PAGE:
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Obituaries - NY - 1915 - John Edward Parsons
Parsons, John Edward, died of pneumonia on January 16,
1915, at his residence, No. 30 East 36th Street, New York City. He
was born in New York October 24, 1829, a son of Edward Lamb
and Matilda (Clark) Parsons. He was a graduate of New York
University in the Class of 1848 (A.B.), (A.M., 1851), Honorary
A.M., Yale, 1851.
He married (1) November 5, 1856, Mary Dumesnil McIlvaine;
(2) March 12, 1901, Florence Van Cortlandt Bishop, daughter
of Benjamin N. Field and widow of David Wolfe Bishop.
Mr. Parsons was one of the most distinguished members of the
Bar in New York City, having been admitted in 1852, after studying
in the office of James W. Gerard. He entered into partnership
with Lorenzo B. Sheppard in 1854. In 1857 the firm name was
changed to Man & Parsons. In 1890 the name became Parsons,
Sheppard & Ogden and was re-organized in 1902, becoming Parsons,
Closson & McIlvaine. For many years Mr Parsons occupied a
most prominent place in the public eye and was identified with much
important litigation. He was one of the original members of the
Bar Association and its Counsel in Proceedings against the three
Judges, Barnard, Cordoza, and McCunn; also lawyer for the Managers
of the Impeachment of Judge Barnard.
Mr. Parsons was the legal counsellor of the American Sugar
Refining Company, one of the earliest Trusts, from the date of its
incorporation in 1891 to 1910. He won for this company the famous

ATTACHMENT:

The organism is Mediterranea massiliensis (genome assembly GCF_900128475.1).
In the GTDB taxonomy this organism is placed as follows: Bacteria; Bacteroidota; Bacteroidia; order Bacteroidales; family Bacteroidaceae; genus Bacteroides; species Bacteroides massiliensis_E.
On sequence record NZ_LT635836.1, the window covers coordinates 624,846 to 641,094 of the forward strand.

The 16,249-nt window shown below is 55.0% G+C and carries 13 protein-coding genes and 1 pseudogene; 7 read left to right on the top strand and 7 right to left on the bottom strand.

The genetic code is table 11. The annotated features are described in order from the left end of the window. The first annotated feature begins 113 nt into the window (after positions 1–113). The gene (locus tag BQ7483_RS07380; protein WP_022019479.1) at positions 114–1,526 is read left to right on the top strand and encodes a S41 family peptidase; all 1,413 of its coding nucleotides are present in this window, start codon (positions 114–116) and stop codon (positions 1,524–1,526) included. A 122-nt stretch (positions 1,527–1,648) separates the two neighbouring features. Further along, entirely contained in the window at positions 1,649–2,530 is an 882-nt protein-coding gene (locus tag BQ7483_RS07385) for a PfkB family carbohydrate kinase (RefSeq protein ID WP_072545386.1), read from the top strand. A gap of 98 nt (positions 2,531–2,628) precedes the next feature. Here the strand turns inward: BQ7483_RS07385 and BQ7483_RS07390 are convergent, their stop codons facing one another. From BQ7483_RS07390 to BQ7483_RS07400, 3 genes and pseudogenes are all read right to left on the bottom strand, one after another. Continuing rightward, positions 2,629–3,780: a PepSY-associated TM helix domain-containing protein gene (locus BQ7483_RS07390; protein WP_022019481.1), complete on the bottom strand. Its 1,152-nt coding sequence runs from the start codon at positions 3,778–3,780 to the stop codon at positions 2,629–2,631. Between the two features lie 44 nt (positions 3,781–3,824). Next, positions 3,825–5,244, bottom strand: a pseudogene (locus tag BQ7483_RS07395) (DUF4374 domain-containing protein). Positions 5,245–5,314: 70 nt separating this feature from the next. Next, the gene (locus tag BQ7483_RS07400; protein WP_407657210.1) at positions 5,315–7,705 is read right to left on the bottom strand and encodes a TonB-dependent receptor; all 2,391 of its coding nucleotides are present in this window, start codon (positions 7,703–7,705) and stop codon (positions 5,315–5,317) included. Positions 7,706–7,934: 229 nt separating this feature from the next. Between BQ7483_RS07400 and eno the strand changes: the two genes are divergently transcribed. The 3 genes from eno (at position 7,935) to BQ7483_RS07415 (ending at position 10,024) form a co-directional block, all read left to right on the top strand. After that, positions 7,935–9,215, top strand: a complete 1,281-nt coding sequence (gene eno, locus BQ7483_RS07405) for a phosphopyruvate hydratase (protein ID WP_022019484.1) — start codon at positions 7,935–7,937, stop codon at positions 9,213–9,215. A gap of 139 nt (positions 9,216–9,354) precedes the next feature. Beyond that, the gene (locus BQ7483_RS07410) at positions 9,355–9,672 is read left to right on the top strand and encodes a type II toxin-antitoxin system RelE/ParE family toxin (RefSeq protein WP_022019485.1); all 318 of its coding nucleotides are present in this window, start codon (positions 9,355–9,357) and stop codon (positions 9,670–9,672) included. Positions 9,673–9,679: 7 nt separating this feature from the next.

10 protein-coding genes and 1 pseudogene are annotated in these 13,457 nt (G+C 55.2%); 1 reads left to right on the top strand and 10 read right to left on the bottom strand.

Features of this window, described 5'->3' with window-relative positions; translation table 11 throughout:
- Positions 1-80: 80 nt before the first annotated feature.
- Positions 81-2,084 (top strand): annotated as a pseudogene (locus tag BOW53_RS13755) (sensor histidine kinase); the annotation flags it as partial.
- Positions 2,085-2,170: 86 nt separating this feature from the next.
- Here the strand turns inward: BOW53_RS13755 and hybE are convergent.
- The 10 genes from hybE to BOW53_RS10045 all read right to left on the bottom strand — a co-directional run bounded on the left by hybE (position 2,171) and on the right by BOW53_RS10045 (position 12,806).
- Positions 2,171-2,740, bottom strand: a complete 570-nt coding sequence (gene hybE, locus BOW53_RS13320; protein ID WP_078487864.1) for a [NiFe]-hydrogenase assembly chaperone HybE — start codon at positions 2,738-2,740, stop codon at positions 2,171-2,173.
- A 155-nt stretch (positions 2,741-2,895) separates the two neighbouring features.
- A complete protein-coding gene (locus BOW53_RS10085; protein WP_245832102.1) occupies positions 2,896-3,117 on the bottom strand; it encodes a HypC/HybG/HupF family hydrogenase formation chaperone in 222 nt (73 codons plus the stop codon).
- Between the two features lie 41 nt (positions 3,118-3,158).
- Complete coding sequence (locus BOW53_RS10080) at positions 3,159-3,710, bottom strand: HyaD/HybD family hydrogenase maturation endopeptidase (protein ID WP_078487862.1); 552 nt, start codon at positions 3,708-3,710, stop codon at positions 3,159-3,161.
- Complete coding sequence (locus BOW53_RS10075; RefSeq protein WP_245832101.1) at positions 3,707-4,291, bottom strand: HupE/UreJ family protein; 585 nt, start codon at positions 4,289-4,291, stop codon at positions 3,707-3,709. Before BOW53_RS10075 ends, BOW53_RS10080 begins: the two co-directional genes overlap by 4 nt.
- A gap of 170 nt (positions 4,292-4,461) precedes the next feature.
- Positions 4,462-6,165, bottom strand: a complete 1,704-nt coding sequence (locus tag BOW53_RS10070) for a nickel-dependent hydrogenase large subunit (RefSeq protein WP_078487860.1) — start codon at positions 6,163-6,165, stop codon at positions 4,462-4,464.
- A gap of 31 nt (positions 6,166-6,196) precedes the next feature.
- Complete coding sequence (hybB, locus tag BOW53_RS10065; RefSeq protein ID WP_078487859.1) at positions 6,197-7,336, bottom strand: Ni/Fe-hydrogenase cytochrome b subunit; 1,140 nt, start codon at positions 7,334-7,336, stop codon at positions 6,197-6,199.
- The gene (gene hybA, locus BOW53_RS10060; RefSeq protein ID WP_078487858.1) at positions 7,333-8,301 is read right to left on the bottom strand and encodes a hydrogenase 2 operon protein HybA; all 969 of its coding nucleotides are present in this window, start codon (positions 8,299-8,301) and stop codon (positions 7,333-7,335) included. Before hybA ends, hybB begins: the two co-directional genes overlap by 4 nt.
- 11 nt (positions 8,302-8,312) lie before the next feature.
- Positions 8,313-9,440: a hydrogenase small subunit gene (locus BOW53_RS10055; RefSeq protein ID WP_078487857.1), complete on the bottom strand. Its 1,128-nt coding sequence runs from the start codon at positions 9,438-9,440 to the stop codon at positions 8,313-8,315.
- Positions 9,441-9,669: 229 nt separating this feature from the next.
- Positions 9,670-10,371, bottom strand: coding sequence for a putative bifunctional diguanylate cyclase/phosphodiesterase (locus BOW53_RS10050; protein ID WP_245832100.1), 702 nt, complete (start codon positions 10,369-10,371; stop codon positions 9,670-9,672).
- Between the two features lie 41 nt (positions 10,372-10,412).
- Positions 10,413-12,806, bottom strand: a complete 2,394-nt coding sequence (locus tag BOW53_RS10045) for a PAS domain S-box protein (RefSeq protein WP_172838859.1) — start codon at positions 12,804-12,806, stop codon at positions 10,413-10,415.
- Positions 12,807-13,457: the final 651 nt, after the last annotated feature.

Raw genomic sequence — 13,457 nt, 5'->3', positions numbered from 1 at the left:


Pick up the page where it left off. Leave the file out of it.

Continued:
Knight case, in which the Government attacked the right of the
American Sugar Refining Company, under the Sherman Anti-Trust
Law, to purchase a controlling interest in the E. C. Knight Company
of Philadelphia and other Sugar Concerns.
Mr. Parsons was one of the founders of General Memorial Hospital
for the treatment of Cancer and allied diseases and President
of the Woman's Hospital in the State of New York and President
of Cooper Union. He was a Director of the Metropolitan Trust
Company and Trustee of the Bank of Savings, a member of the
Signa Phi, the American Geographical Society, National Academy
of Design, American Museum of Natural History and Metropolitan
Museum of Art; Ex-President of the Association of the Bar
of the City of New York.
Among the Clubs of which he was a member were the Metropolitan,
Century, University, Down Town Association, Riding, Players,
Turf and Field, and ex-President of the City Club.
In 1867 he was made a member of the Counsel of the New York
University and was President of its Alumni Association for several
years. The only public office Mr Parsons ever held was Assistant
to Mr. Edward M. Shepard, District Attorney.
Although a vestryman of the Protestant Episcopal Church at
Lenox, Massachusetts, where his country place "Stoneover" was
situated, he was a member of the Brick Presbyterian Church of
New York City and for several years a member of its session. President
of its Board of Trustees, and a member of the Presbyterian
Board of Home Missions.
To the Church at Lenox he gave a Parish House and built a
Memorial Church at New Lenox. He was interred in St. Helen's
Home for children near Lenox. At Rye, where he also resided, he
gave a public school, and, with a brother and cousin, he bought and
presented as a Village Hall to Rye, the Old Square House, an Inn
visited by Washington in the Revolutionary Days. As a memorial
to his family, which for many generations had lived in the Parish of
Stoneleigh, Warwickshire, England, he placed a window in the
old Church at Cubington.
Mr. Parson's funeral was held at the Brick Presbyterian Church
at 5:00 P. M., on Monday, January 18. He was interred at Lenox,
He is survivied by his widow, four daughters and a son, Herbert
Parsons, formerly a Congressman and at one time Chairman
of the Republican Committee. The daughters are Miss Mary Parsons,
Mrs. Edith P. Morgan, who married Dr. D. Percy Morgan,
Miss Gertrude Parsons and Mrs. Montgomery Hare. His son,
Herbert Parsons, married Miss Elsie Clews, daughter of Mr. Henry
Source: The New York Genealogical and Biographical Record, Vol. XLVII, 1916
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